it takes a Rectangle instance in its constructor. It takes the rectangle to draw itself around that rectangle.
We don’t have a full-blown implementation since it doesn’t matter from the learning perspectives. Now is the most interesting thing. Let’s look at the client’s code.

public class ClientCode {
    public void Caller() {
        var rect = new Rectangle(10, 20);
        Ellipse el = new Ellipse(rect);
        rect.Scale(2);          
    }
}

the caller creates an instance of the Ellipse type passing the previously created Rectangle instance. Finally, it scales up the rectangle.

Aha… interesting, nice. Looking only at this piece of client’s code can you understand what will happen to the ellipse after resizing the rectangle? Seems like we mutate the internal state of the Rectangle instance, but will the size of the ellipse change correspondingly? This example demonstrates how mutability reduces the readability.

Let’s look at how we can improve the design of this toy example. To make the Rectangle immutable we can do the same trick we’ve done to the Character type.

public class Rectangle {
    public int Width { get; private set; }
    public int Height { get; private set; }

    public Rectangle(int width, int height) {
        Width = width;
        Height = height;
    }

    public Rectangle Scale(int factor) {
        return new Rectangle(Width * factor, Height * factor);
    }
}

Let’s look at how will the client’s code change.

public class ClientCode {
    public void Caller() {
        var rect = new Rectangle(10, 20);
        Ellipse el = new Ellipse(rect);

        Rectangle rectangle = rect.Scale(2);
    }
}

Now we see that the Scale method returns a new instance of the Rectangle type. That, of course, means that the Ellipse stays unchanged since the internal state of the Rectangle type obviously stays unchanged in the first place.

Purity and Side Effects

So, what is a side effect? Actually, you had to hear of side effects since every one of us ever took a medication. So, I’m sure you know what is a side effect of a medication. Simply put, when we take a medication we have an expectation regarding a direct result – curing the disease, however, sometimes we observe something unexpected – a rash on the skin. That is a side effect. Usually, we tend to think of side effects as something bad. Side effects in programming are similar but they are not always bad.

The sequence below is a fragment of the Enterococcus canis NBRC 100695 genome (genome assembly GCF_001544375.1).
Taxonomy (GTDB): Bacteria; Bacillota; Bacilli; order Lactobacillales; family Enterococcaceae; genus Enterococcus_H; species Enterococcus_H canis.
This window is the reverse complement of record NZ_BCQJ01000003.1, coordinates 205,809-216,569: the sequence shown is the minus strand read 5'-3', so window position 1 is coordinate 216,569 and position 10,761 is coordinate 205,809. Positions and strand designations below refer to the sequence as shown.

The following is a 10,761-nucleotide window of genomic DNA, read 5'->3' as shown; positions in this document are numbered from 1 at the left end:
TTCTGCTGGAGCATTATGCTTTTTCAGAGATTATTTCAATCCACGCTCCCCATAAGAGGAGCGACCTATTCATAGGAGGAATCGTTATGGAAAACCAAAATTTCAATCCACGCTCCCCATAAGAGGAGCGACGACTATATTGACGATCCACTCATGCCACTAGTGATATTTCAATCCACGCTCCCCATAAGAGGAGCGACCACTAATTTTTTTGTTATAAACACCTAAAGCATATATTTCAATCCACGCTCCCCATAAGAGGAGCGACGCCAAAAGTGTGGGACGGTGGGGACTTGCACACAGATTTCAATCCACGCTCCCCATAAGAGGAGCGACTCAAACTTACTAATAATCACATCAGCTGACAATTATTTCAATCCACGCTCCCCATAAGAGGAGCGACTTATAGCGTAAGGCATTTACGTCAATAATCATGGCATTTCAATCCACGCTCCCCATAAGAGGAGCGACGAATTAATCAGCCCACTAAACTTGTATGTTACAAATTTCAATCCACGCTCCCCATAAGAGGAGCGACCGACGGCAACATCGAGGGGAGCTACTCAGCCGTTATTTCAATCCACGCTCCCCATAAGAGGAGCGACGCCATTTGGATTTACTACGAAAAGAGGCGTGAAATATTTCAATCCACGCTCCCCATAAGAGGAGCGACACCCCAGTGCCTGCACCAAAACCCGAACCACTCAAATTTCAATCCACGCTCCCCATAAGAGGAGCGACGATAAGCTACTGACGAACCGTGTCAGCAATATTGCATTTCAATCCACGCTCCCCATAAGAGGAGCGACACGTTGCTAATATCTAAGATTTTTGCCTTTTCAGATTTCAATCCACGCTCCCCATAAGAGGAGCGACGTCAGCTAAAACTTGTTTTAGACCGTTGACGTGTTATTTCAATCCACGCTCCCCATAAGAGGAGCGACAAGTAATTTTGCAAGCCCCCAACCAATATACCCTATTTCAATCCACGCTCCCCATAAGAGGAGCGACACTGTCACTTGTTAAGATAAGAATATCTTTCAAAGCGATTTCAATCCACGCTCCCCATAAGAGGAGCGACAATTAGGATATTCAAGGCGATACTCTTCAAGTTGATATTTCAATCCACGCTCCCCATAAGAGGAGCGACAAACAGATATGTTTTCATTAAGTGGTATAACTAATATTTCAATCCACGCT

In terms of programming, a side effect is an observable change made to the state of the system. Actually, many C# developers, especially juniors, immediately become puzzles since they can’t imagine a program which doesn’t mutate any state. Ok, let’s talk about it in more details.

The definition we gave for a side effect is a little bit blurred. Let’s have a look at some examples. We don’t need to run Visual Studio for that, I’ll just show you the code snippets right on the slides.

So, here is the first example.

public double Add(double a, double b) {
    return a + b;
}

Does this function have a side effect? Well, probably not, because it doesn’t hide anything, it takes two arguments and honestly returns the expected result. Ok, let’s go to the next one.

public int Divide(int a, int b) {
    return a / b;
}

Does this function have a side effect? Look more carefully. Can it produce some kind of side effect which is observable from the system’s point of view? Indeed, this function has side effects. What will happen if the second argument’s values would be equal to zero? An exception will be thrown in such a case. And an exception is always can be considered a side effect. Division guarantees by its signature that the result of an integer type will be returned, however, it is a lie since there is a case which violates the declared signature.

We refer to truly mathematical functions as to pure functions. However, you should understand that we treat functions as pure only to some extent. Don’t get this concept literally. For example, in general, we can treat the previous function which adds two values as pure but is that true that it can’t fail ever? Of course not. An exception can be thrown at the runtime at any time in a managed environment. This is the sad truth, however, any program depends on such factors as the global state of RAM managed by the Operating System.

So, again, don’t get the concept of side effects literally. We make assumptions to some extent. We can’t avoid such assumptions, otherwise, we can’t treat any function in the world as truly pure.

So, when we talk about side effects and purity we abstract away all the factors which are outside of our control. But again, the function which allows division by zero and which at the same time doesn’t reflect it in its signature is indeed not pure.